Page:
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‘Engaged scholarship’ benefits academics and society

April 7, 2016 2:30 PM

Faith Dawson
fdawson@tulane.edu

George Lipsitz

University of California–Santa Barbara professor George Lipsitz explains how “oppositional conjuncture” can benefit universities and society at large, during his lecture, “No Ordinary Time: Why Engaged Scholarship Matters Now” on Wednesday (April 6). (Photo by Paula Burch-Celentano)


“We’re ... experiencing the effects of the systemic breakdown of key institutions — the economy, the environment, the educational system.”

George Lipsitz

People who buy into the old saying “If you aren’t mad, then you’re not paying attention” have many reasons to be outraged these days. Even so, it’s a “great” time to be alive, said author and University of California–Santa Barbara sociology professor George Lipsitz, who gave a lecture called “No Ordinary Time: Why Engaged Scholarship Matters Now” on the Tulane University uptown campus Wednesday (April 7). The address was sponsored by the Provost’s Office and the Department of Communication.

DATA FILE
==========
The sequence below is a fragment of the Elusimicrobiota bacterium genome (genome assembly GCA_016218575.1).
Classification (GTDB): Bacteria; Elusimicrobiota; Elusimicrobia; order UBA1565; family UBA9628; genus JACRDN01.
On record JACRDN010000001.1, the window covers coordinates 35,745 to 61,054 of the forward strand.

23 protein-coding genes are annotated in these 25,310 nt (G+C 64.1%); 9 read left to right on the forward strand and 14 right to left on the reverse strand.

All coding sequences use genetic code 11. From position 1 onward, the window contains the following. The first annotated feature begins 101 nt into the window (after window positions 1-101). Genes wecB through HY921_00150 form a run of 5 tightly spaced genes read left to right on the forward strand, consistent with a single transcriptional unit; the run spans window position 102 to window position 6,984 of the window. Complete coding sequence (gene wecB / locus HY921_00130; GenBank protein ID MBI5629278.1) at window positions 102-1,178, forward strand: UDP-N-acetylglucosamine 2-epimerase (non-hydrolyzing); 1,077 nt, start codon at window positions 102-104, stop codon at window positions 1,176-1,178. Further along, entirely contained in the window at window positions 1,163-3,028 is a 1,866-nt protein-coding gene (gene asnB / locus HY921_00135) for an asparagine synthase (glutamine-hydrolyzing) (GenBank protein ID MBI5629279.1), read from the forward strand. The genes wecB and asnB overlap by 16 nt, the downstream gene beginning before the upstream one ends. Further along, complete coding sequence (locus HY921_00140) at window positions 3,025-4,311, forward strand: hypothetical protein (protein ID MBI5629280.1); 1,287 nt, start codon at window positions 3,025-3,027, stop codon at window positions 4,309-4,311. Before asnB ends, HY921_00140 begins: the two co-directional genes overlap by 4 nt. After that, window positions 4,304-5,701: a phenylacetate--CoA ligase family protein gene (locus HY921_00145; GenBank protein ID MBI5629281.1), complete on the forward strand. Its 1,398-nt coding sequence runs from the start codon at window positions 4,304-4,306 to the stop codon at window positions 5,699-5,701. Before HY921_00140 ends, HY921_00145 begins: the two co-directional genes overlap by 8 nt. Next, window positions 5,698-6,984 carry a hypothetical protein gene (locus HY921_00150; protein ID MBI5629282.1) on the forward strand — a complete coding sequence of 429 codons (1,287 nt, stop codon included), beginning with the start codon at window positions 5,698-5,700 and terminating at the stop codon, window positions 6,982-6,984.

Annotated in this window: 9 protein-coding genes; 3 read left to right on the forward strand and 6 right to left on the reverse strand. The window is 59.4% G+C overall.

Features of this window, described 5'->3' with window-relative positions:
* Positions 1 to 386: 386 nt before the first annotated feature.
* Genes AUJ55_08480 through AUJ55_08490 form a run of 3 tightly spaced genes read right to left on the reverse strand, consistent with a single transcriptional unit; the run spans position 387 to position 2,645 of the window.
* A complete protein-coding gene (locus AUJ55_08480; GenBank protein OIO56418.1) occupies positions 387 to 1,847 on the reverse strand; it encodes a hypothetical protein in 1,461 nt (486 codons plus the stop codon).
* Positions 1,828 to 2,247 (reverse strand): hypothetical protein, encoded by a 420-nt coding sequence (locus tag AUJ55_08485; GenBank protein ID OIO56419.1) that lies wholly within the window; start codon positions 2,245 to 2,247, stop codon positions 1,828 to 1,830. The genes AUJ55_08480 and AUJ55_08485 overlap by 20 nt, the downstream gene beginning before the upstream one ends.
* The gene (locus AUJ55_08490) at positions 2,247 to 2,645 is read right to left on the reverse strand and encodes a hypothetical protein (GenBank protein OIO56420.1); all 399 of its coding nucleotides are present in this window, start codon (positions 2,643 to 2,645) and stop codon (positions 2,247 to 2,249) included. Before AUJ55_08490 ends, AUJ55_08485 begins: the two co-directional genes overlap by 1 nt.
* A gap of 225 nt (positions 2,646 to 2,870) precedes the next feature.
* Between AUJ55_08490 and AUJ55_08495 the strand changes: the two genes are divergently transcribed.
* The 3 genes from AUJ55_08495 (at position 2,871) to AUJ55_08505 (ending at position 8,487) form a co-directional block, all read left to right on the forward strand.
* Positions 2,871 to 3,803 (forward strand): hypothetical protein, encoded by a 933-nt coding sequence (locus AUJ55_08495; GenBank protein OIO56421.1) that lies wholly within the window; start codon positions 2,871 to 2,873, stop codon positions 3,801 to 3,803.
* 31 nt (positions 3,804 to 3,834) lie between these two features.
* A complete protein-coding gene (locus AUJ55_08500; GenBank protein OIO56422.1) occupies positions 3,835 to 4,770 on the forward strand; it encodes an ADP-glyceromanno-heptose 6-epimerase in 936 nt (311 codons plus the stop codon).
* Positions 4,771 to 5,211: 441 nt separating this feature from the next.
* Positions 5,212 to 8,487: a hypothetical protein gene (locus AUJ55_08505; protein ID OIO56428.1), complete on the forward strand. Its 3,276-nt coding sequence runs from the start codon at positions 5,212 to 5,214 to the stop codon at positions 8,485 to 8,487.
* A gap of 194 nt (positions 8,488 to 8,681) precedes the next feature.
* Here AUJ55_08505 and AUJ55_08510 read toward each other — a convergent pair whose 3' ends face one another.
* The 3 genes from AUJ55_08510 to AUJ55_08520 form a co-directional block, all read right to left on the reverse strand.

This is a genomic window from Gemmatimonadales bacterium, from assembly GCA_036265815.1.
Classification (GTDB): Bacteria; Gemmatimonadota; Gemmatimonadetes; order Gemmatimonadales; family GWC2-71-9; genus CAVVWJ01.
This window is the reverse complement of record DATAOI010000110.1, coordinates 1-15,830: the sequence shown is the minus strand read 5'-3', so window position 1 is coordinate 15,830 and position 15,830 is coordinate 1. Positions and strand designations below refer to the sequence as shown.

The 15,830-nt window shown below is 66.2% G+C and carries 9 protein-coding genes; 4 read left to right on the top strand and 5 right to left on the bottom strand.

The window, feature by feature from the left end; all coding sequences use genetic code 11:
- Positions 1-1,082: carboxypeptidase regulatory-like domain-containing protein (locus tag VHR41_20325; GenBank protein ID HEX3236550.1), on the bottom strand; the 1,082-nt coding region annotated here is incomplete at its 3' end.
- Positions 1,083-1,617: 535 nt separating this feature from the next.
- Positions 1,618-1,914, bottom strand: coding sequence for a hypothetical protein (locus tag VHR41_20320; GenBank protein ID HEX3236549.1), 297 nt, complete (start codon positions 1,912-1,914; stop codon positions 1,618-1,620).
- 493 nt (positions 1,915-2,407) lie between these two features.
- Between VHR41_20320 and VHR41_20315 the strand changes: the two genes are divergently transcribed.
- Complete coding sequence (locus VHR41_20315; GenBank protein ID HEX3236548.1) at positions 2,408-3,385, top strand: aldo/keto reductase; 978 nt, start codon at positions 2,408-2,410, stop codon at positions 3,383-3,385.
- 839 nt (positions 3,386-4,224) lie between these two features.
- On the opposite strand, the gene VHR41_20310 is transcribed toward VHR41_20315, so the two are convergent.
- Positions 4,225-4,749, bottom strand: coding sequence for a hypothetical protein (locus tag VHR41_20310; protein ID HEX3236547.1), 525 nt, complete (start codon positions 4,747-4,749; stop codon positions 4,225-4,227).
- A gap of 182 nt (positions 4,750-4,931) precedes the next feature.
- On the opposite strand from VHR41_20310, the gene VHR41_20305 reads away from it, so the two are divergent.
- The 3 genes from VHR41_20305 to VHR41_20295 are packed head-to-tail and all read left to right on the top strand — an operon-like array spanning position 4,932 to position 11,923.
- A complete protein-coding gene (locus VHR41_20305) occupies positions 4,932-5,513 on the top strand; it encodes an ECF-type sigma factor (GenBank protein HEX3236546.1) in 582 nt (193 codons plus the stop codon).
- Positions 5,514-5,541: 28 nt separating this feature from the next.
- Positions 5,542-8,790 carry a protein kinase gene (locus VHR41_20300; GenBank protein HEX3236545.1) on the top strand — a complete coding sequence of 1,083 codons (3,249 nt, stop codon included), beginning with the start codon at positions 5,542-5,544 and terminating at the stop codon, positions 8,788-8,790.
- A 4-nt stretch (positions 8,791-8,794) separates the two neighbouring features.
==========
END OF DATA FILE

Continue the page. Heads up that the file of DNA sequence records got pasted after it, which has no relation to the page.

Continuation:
Lipsitz borrowed an idea from the Rev. Martin Luther King Jr.’s “I’ve Been to the Mountaintop” speech when he declared the mid-2010s a moment of “oppositional conjuncture” — a moment of history when life appears so bleak that people rise up and “refute an unlivable destiny [and] imagine things that were beyond the life that was imagined for them.” And engaged scholarship can address those moments.

“It’s a time suffused with hate, hurt and fear. It’s a time in which we’re witnessing and experiencing the effects of the systemic breakdown of key institutions — the economy, the environment, the educational system. We have our hands full,” he said.

Moments of oppositional conjuncture allow people the chance to fight back, so engaged scholarship at the university level becomes critically important. Challenging the audience to rethink the purpose of a university education as more than just laying the groundwork for a career, Lipsitz argues that good scholarship comes from accompaniment — actually working within fields of study instead of just observing them. Lipsitz works with the National Fair Housing Alliance, for example, and community organizations that give voice to people such as the homeless and immigrants. Ideas and solutions to social problems are often hidden in these unexpected spaces, he said.

Quoting W. E. B. Du Bois, Lipsitz encouraged academics and others to see a university as “that instrument of fine adjustment between life as it’s lived and knowledge of that life. That adjustment forms the basis of civilization.”


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